INDIA – DEHRADUN: Uttarakhand will replenish 67 natural springs in 30 locations which are drastically drying up. The move is meant to provide moisture to the ground to curb the spread of forest fires.
The springs have been identified in forest blocks classified as vulnerable since they have recorded maximum water stress in the past few years.
About 2.6 lakh springs provide 90% of drinking water to the state. Rapid deforestation and fuel and fodder demands have put pressures on these natural resources. Discharges of 500 water supply sources including springs, streams, ponds etc have reportedly reduced by more than 50%.
Jai Raj, head of forest force (HoFF), Uttarakhand, who issued the orders to replenish the springs this week, said, “The very first sign of climate change is water stress and water scarcity which is evident in these forest blocks. We chose springs in these areas and they will be replenished this monsoon. Thus, the forest land in these areas will retain more moisture to help curb forest fires.”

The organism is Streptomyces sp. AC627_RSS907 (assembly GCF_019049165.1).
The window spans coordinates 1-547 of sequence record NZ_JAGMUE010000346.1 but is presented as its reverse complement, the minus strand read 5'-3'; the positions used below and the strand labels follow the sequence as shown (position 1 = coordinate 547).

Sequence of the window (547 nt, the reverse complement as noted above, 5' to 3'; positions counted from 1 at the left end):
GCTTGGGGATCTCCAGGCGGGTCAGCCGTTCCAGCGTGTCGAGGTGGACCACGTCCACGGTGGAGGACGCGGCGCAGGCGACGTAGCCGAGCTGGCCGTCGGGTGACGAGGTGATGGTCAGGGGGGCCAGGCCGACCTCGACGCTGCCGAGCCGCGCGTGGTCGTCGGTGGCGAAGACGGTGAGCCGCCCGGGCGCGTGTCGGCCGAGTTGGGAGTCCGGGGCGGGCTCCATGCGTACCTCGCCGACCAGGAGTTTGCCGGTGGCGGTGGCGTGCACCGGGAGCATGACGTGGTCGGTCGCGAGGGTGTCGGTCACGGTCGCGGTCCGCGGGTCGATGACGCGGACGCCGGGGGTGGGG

The 67 springs were identified by Advanced Centre for Water Resources Development and Management (ACWADAM), a Maharashtra-based organisation. In a month-long study conducted between March and April, experts visited natural springs to measure water discharge and quality of water.
The study was in continuation of previous research on water scarcity conducted by the United Nations Development Program (UNDP).
Rashmi Bajaj,state project manager of UNDP, said, “This is a three-step project initiated in Uttarakhand to mitigate the impact of climate change under our Strengthening State Strategies for Climate Action’ We conducted a Vulnerability Risk Assessment (VRS) measurement based on which ACWADAM mapped the springs. Forest officers will treat the springs this monsoon according to the treatment plan suggested for each by ACWADAM.”
Sidhharth Patil, senior scientist, ACWADAM, said, “One of the worst impact of climate change is not reduced rainfall but high intensity rainfall for shorter duration. This rainfall pattern causes water to sweep off quickly without percolating to the ground.”
Patil said that traditional methods such as contour trenching, vegetative plantation and making pits on slopes to harvest rainwater, will be adopted to increase groundwater recharge.
With no moisture in the ground, forest fires amass huge proportions. This year, forest fires in Uttarakhand were the worst in past 10 years in terms of financial losses. Uttarakhand witnessed 2,151 forest fire incidents since the beginning of the forest fire season in February this year. This led to 4,480 hectares of forest land being gutted leading to a cumulative loss of Rs 86 lakh.